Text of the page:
If Arsenal become champions, there is a case for branding it the fifth Premier League won by Pep Guardiola’s management. Mikel Arteta, after all, could be portrayed as the Frankenstein’s monster of the title race, created by Guardiola, serving as his nemesis.
Arteta was Guardiola’s assistant when Manchester City posted 100 points in a season. At the half-way stage now, his Arsenal have 50. Guardiola tutored him, mentored him and encouraged him, but did not keep him by his side.
“Mikel wanted to leave,” he rationalised. “What do you want me to say? Chain him here and say, ‘you don’t leave’.” That Arteta’s heart was at Arsenal, the club he captained, was apparent in his time at the Etihad Stadium when City found the net. “Always he jumps and celebrates, except against one team,” Guardiola recalled.
Now Arteta can jump for joy more freely and, given Arsenal’s excellence, with great frequency. And yet, if Guardiola’s influence may be apparent at the top of the Premier League, La Liga and the Championship, where teams coached by three of his former charges, in Arteta, Xavi and Vincent Kompany, reside, he is adamant the credit for any eventual success should not go to him.
Arsenal visit the Etihad in the FA Cup on Friday. If Guardiola has long argued Jurgen Klopp is the toughest rival of his managerial career, now the major challenge is presented by his former sidekick. He nevertheless distanced himself from the dramatic progress.
“What I see in Arsenal belongs to Mikel and his people,” said Guardiola. “I would like to say ‘Yeah, what they do is because I teach him’. Bulls**t. I am 52 years old. I’ve been in Arsenal for one day, when they allowed us to train to win the Champions League against [Manchester] United [in 2011]. That’s the only time I’ve been in the Arsenal training centre. Sorry United!”
It was a reminder of his illustrious CV. By his logic, his 10 league titles and two Champions League trophies are very much his, much as he still reveres his own hero and former Barcelona manager. “My biggest influence is Johan Cruyff but many, many things I do, I learned,” Guardiola added. “I was in Germany and I learned many things playing with [Philipp] Lahm or [David] Alaba. I learn a lot but we play with [Erling] Haaland now and before with [Lionel] Messi and it’s completely different. That’s why what Arsenal does belongs to them.”
The counter-argument is that Arteta has taken both his ideas and personnel. Oleksandr Zinchenko, converted from a midfielder to a left-back in Manchester but who has come infield in possession for both City and Arsenal in the manner of Lahm and Alaba for Guardiola’s Bayern Munich, is a case in point. Arteta seems to have borrowed heavily from his former employer. “They play with wingers higher than the midfielders like us – yeah. But all the methodology, the process, with the character, the mentality, the set pieces, a thousand million things – that belongs to them,” Guardiola said.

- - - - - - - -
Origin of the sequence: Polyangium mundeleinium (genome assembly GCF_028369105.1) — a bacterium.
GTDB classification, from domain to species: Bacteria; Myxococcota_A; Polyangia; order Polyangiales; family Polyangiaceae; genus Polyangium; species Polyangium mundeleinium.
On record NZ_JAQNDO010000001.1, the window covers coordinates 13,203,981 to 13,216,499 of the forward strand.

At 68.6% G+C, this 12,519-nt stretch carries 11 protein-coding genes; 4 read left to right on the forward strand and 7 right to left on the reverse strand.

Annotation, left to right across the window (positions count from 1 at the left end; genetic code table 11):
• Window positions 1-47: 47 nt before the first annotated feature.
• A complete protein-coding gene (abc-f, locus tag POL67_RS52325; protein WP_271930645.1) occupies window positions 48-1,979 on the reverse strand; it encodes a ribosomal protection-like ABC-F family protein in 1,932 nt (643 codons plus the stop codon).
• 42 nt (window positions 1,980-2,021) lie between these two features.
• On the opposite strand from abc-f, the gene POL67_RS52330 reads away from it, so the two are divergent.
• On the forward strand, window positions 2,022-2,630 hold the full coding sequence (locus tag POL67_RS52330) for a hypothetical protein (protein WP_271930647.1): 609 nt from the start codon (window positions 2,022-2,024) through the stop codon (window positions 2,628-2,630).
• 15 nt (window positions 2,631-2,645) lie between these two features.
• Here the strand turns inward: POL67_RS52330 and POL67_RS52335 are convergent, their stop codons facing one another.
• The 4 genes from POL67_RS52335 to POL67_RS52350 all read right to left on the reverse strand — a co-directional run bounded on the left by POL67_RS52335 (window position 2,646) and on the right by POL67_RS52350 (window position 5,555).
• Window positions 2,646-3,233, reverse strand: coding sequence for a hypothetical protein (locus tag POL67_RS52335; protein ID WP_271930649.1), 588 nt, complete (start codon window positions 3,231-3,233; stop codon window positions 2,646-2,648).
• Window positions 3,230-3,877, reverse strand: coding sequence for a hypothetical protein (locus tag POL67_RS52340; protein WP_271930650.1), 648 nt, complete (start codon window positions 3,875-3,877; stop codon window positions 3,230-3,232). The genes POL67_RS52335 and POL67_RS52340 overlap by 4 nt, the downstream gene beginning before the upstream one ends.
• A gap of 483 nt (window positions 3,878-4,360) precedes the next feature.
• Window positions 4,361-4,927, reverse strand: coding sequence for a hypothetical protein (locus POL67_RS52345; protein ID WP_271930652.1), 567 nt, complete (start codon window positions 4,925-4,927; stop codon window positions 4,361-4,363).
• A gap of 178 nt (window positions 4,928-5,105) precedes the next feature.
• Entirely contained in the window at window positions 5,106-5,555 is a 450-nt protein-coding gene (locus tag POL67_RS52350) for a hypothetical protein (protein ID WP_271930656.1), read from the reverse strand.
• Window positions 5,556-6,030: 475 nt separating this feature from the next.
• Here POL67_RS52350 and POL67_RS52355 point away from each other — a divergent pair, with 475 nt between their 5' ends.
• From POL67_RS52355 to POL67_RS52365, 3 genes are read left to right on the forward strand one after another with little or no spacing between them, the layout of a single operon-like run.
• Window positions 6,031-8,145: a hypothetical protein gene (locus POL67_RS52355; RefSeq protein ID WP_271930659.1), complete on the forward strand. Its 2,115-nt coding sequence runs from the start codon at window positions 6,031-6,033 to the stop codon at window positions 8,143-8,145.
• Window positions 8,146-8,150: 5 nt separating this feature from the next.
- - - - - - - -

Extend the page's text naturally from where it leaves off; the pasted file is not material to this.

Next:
If Arsenal succeed City as champions, Guardiola could be punished for his success as a talent spotter. He recognised Arteta’s talent for coaching before most. Lorenzo Buenaventura, his closest friend at Barcelona, knew the younger Spaniard well and recommended him. When Guardiola was at the Nou Camp, Barcelona faced Chelsea in the Champions League. He wanted tactical advice from England and rang Arteta. When he took charge of City, he wanted the local knowledge of a man with more experience in England. Soon into his managerial bow, he knew he had made the right decision.
“I remember the first game we play against Sunderland,” he said. “We play against David Moyes. He [Arteta] said: ‘I know him well, he was at Everton, he does this and that.’ After 15 minutes, half an hour, I said, ‘Yeah, this is the guy to help me to anticipate’.”
Now perhaps not even Guardiola anticipated Arsenal would be this good this season. When the Gunners last visited the Etihad, they departed beaten 5-0 and bottom of the league. In the previous season, they had a run of seven defeats in 10 league games. Now Arteta’s long-term vision is being realised. Then he could have been sacked. Guardiola praised the director of football, Edu, and the owners, the Kroenke family, for supporting Arteta.
“I know him and how he works, how he is able to seduce the board, the hierarchy, the players,” he said. “It is the biggest compliment for Arsenal as well, for the hierarchy, the sporting director, the club, backing him in the bad moments and trusting him and keeping him and relying on him.”
He may wish they had not. Guardiola and Arteta have met before as senior and junior player at Barcelona, as kindred spirits talking tactics, as manager and assistant and as coaches of teams in different parts of the table, but never with Arsenal in the ascendancy.
Perhaps rivals are not the confidants they were before – their last message was simply to each other a happy Christmas and new year – but Guardiola is adamant their relationship will remain unaltered. “I have a huge respect [for him] as a person, as a manager,” he said. “That’s not going to change. We’re not going to fight on the touchline.”
That said, Arteta’s antics in – and sometimes out of – his technical area have attracted increasing attention. If his tactics illustrate Guardiola’s influence, it is an area where the older man is still more adamant he is not responsible for the manager his friend has become. He added: “I teach him few things but this it comes from himself, his mum and dad, his character and that was already there.”